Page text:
Seasonal Affective Disorder And Staying Healthy During The Winter Season

Meiling Mathur, Copy Editor

Winter in Minnesota is well underway. The season is delightful in many ways, from holidays to winter sports to snowy landscapes. Despite the great things that winter has to offer, the colder temperatures and shorter days bring additional considerations regarding well-being. Jonna Hirsch, the psychologist at Minnetonka High School, gave advice on how students can best care for their mental health this winter. 


“The biggest risk that comes with the shortening of the days and the colder temps is that people tend to withdraw socially,” she said. “They just pull back and lose some relationships and [participate in] less activities, and this can lead to increased symptoms of depression and anxiety.” 


Seasonal Affective Disorder (SAD) is a type of depression that is caused by the lack of sunlight during the winter months. It is common in areas that receive low levels of light in the winter and affects over three million people a year. 


“[SAD] can really change our sleeping patterns and our energy levels,” Hirsch said. “We tend to oversleep during this time. We tend to cozy up in bed, which is great, but it’s important to get into a routine to make sure we’re getting enough sleep but not oversleeping.”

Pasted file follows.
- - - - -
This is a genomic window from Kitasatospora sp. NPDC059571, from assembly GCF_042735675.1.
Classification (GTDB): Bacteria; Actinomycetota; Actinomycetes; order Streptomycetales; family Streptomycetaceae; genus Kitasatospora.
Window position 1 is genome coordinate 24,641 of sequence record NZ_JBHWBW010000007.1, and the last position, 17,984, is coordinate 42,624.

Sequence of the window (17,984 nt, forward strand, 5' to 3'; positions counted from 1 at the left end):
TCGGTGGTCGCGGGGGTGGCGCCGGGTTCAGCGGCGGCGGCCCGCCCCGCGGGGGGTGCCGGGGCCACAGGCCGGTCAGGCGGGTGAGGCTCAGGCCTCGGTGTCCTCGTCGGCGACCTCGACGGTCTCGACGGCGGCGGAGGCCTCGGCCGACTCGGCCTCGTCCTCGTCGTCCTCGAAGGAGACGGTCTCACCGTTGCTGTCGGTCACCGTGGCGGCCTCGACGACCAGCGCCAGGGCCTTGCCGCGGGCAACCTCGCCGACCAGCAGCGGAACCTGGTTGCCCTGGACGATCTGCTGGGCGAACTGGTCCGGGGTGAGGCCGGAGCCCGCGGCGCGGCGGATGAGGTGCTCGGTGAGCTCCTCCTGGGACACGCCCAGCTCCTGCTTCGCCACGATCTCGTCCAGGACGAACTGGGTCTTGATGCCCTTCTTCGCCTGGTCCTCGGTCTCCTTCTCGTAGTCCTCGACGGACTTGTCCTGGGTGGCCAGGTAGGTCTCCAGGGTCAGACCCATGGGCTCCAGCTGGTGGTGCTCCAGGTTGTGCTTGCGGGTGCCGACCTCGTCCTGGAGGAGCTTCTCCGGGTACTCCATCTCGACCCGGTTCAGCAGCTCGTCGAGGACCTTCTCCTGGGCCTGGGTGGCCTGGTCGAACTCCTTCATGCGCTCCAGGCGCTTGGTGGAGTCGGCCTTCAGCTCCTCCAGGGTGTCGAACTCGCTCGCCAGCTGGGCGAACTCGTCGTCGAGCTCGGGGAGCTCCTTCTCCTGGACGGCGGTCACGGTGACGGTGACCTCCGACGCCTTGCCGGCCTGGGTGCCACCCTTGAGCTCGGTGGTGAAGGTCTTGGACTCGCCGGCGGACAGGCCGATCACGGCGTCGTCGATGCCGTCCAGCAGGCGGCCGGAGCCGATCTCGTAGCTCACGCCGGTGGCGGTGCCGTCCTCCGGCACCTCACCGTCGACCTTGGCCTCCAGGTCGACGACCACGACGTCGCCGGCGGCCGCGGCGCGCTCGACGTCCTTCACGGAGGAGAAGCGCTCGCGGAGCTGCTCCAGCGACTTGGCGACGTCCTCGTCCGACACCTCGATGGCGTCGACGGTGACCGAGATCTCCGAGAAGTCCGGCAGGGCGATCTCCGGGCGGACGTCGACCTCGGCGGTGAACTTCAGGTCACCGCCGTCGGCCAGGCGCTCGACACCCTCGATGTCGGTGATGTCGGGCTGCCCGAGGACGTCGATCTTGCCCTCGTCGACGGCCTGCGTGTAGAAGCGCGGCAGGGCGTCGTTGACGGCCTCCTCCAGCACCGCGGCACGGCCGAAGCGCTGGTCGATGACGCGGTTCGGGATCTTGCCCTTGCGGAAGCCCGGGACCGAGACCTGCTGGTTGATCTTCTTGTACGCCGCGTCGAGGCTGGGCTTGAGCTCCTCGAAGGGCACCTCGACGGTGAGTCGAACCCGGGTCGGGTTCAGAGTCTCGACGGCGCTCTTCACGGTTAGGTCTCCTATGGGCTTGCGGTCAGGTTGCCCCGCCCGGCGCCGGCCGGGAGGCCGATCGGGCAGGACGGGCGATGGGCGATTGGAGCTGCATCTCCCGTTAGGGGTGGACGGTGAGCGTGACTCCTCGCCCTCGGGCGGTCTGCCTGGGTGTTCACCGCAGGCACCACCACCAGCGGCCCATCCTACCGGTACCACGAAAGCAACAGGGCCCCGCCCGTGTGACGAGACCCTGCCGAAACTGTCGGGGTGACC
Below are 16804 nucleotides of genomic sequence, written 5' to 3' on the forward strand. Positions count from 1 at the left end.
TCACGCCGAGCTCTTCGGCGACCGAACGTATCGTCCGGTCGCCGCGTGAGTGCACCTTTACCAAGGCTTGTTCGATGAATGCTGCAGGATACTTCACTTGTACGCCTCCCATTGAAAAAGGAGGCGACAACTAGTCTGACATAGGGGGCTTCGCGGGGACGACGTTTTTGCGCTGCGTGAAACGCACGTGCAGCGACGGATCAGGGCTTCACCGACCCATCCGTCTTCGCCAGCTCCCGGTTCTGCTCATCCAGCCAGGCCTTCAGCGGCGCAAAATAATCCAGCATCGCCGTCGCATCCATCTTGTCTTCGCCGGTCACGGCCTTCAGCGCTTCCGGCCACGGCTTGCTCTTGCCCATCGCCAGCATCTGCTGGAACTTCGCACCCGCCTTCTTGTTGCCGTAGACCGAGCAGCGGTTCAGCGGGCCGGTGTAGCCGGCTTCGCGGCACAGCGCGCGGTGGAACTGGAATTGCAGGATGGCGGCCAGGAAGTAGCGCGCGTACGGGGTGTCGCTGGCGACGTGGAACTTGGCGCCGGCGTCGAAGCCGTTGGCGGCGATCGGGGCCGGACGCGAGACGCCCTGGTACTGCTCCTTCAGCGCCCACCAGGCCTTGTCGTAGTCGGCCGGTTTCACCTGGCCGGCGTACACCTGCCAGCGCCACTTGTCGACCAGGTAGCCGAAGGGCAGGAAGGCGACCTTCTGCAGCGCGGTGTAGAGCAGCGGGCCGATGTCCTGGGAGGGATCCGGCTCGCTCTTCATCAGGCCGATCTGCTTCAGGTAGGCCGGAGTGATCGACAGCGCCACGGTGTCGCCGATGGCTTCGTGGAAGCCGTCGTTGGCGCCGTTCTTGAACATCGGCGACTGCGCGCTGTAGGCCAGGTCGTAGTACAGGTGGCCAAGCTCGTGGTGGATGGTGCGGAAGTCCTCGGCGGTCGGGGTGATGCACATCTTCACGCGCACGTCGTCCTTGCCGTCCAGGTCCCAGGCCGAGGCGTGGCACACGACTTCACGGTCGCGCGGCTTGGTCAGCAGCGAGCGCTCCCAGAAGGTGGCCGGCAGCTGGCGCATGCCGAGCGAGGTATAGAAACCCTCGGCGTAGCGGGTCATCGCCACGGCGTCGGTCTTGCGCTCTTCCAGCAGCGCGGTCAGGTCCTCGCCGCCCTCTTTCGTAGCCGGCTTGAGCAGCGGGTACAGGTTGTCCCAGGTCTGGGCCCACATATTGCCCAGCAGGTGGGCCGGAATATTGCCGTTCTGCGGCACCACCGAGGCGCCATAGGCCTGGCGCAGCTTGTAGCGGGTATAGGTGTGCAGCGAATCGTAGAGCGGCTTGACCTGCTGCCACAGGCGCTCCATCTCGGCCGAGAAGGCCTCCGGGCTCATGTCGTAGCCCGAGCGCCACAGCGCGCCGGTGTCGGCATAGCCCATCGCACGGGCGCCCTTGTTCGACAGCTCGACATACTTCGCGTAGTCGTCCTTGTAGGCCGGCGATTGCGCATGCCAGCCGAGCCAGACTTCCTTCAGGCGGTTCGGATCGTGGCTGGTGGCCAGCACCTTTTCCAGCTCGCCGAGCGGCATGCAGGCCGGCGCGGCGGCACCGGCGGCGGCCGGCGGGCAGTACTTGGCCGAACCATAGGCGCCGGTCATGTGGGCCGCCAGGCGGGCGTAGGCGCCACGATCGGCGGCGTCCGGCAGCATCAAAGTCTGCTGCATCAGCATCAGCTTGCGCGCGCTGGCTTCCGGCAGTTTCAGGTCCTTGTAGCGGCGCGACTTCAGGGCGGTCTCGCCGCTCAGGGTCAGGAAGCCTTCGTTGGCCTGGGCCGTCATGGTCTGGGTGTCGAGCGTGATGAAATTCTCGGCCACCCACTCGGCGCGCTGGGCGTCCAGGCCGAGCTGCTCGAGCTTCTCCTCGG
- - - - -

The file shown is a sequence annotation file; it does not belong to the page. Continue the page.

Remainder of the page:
Hirsch noted that sleeping in cooler temperatures can improve sleep quality. She emphasized the importance of eating properly, drinking enough water, staying active and spending time with friends and family. 


“If that low mood or low energy or difficulty concentrating is happening constantly or students are having concerns about wanting to harm themselves, they should seek the help of a therapist or medical professional,” Hirsch said. “We all have tough days and cold winters, but if it’s going on for extended periods of time and interfering with the things you enjoy, then you should talk to a trusted adult like counselors, parents, teachers or doctors.” 


The National Institute of Mental Health is a great resource for students with questions about SAD. The National Alliance on Mental Illness is another mental health resource, and Change to Chill is a local organization that helps youth manage stress and anxiety. 


When asked what she enjoys doing in the winter, Hirsch said she loves “a warm fire and board games, playing cards, reading books, and being with other people.” She also mentioned sledding and tubing as outdoor activities. 


“Don’t be afraid to talk to people; don’t be afraid to rely on friends a little bit,” Eli Hansen, ‘23, mentioned. “Especially [if] it’s a chemical thing, you don’t get much vitamin D, you can get in that mental state where everything is dark, that’s the most important time to reach out and make sure you have a support system.” 


Furthermore, Hansen advised his fellow students to “make sure [they’re] paying attention to [their] mind and bodies” and to “eat healthy and drink healthy so [they] don’t get dehydrated…wear warm clothes, and always be prepared for the weather.”